MADELEINE K. ALBRIGHT (United States) said her Government regretted that the discussion of Israel's closure of the West Bank and the Gaza Strip was taking place. It could not help the peace process and could only polarize that already difficult situation and distract from the real challenges: how to combat terror, guarantee security, ease the economic dislocation of Palestinians and pursue the process of peace-making. The international community had responded aggressively to those challenges at the Sharm el-Sheikh summit meeting co-sponsored by Egyptian President Hosni Mubarak and United States President Bill Clinton. Participants had agreed to develop a plan to fight terrorism. The positive tone had ready been reinforced by a meeting of experts in Washington, which explored measures to combat terror and announced a package of steps to ease the suffering and hardships of Palestinians. Efforts should be focused on seeking ways to combat those who would destroy the peace process and prevent Arabs and Israelis from achieving further progress. The terrorism posed by Hamas was as much a threat to the Palestinians as it was to Israel. The Council should not engage in a divisive rhetorical debate when there was so much work to do.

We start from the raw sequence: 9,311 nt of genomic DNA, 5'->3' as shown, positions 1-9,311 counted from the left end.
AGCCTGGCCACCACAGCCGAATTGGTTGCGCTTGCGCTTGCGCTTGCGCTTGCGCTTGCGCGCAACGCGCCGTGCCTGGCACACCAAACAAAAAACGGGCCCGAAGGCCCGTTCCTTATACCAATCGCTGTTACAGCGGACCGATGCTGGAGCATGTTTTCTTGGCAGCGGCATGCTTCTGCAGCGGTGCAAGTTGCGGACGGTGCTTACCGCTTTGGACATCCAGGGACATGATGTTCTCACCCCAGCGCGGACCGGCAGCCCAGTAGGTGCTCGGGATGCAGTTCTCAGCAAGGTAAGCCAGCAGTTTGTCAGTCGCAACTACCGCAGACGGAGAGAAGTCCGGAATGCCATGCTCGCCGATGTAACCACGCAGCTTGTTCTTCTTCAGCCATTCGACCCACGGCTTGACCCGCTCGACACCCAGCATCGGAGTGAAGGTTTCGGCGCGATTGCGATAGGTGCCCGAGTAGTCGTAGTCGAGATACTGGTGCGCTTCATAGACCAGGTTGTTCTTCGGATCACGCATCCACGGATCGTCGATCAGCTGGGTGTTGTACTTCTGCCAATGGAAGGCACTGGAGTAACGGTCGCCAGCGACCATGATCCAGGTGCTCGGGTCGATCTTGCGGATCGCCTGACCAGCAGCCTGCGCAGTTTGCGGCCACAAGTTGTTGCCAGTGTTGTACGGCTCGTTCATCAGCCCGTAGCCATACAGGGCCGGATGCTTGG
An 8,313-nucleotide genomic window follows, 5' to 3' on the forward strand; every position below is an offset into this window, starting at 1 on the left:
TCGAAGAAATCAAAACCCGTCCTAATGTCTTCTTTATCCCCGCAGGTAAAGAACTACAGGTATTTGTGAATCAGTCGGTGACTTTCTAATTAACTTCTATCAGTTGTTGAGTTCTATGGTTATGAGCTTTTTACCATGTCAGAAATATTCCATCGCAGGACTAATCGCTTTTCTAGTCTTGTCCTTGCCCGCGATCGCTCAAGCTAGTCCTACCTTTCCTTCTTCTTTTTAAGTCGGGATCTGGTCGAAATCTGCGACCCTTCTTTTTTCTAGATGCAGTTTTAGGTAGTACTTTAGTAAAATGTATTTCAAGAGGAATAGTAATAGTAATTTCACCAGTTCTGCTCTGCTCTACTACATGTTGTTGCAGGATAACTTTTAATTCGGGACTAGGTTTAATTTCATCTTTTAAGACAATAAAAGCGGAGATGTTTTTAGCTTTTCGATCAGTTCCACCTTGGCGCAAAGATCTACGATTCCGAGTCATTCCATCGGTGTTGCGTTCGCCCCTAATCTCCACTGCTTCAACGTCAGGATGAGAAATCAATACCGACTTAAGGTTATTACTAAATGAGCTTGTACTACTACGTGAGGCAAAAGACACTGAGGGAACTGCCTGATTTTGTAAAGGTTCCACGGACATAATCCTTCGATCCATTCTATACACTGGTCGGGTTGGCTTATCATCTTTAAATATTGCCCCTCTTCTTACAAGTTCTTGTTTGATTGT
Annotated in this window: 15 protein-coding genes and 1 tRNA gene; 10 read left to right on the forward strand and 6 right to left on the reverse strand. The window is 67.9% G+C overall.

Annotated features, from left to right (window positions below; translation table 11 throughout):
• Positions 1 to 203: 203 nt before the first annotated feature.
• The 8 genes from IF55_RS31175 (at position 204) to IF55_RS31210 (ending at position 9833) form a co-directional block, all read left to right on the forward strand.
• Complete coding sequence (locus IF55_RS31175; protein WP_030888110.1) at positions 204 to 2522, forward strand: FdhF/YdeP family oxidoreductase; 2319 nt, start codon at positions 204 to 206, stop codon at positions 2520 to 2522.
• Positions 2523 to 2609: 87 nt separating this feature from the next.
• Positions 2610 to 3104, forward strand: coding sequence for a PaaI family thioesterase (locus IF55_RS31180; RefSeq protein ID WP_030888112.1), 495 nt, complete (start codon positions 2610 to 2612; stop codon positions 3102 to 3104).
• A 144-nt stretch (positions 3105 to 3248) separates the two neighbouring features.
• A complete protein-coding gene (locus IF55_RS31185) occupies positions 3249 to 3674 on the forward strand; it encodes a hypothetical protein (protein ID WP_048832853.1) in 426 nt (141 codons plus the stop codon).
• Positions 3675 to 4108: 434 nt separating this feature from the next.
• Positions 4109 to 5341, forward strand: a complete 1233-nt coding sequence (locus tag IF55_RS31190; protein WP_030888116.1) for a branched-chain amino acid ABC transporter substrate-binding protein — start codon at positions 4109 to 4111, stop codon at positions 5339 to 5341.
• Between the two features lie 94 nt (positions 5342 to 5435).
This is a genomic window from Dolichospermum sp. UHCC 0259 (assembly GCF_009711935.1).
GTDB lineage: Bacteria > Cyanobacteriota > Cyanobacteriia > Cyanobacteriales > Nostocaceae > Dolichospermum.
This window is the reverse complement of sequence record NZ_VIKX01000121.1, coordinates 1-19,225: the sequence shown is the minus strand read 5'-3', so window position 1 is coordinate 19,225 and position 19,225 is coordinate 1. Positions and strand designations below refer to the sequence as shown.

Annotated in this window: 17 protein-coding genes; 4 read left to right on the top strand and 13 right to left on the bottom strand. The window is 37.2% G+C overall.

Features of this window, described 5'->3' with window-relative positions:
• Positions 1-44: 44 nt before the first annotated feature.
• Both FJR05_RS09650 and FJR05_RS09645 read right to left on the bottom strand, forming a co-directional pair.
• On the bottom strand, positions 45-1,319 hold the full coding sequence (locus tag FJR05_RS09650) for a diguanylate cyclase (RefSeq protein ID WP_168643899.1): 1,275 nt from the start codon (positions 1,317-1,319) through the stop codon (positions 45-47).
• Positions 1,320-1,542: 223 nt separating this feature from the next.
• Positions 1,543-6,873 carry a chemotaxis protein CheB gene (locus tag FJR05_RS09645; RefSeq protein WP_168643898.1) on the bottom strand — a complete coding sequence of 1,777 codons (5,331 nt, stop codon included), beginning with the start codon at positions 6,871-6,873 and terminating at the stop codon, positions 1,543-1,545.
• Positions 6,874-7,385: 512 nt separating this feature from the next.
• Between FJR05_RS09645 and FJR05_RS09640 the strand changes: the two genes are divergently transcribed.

The United States regretted the economic hardship and suffering of Palestinians caused by the recent Hamas terror attacks and the measures Israel had taken to deal with that threat. She called on the international community to do all it could to alleviate those economic hardships. The meeting of the Ad Hoc Liaison Committee of the donors in Brussels on 12 April outlined several key steps, including emergency job creation for Palestinians, project development and a strategy to mobilize necessary resources. It would not be an easy effort and there were no quick fixes. Both Israel and the Palestinians must rise to the challenge. Palestinians must do all they could to continue to root out terror; Israel, consistent with its security needs, must do everything it could to ease economic hardships for Palestinians. Together they must move to restore momentum to the implementation of their agreements. It was imperative that the international community lend them all of its support.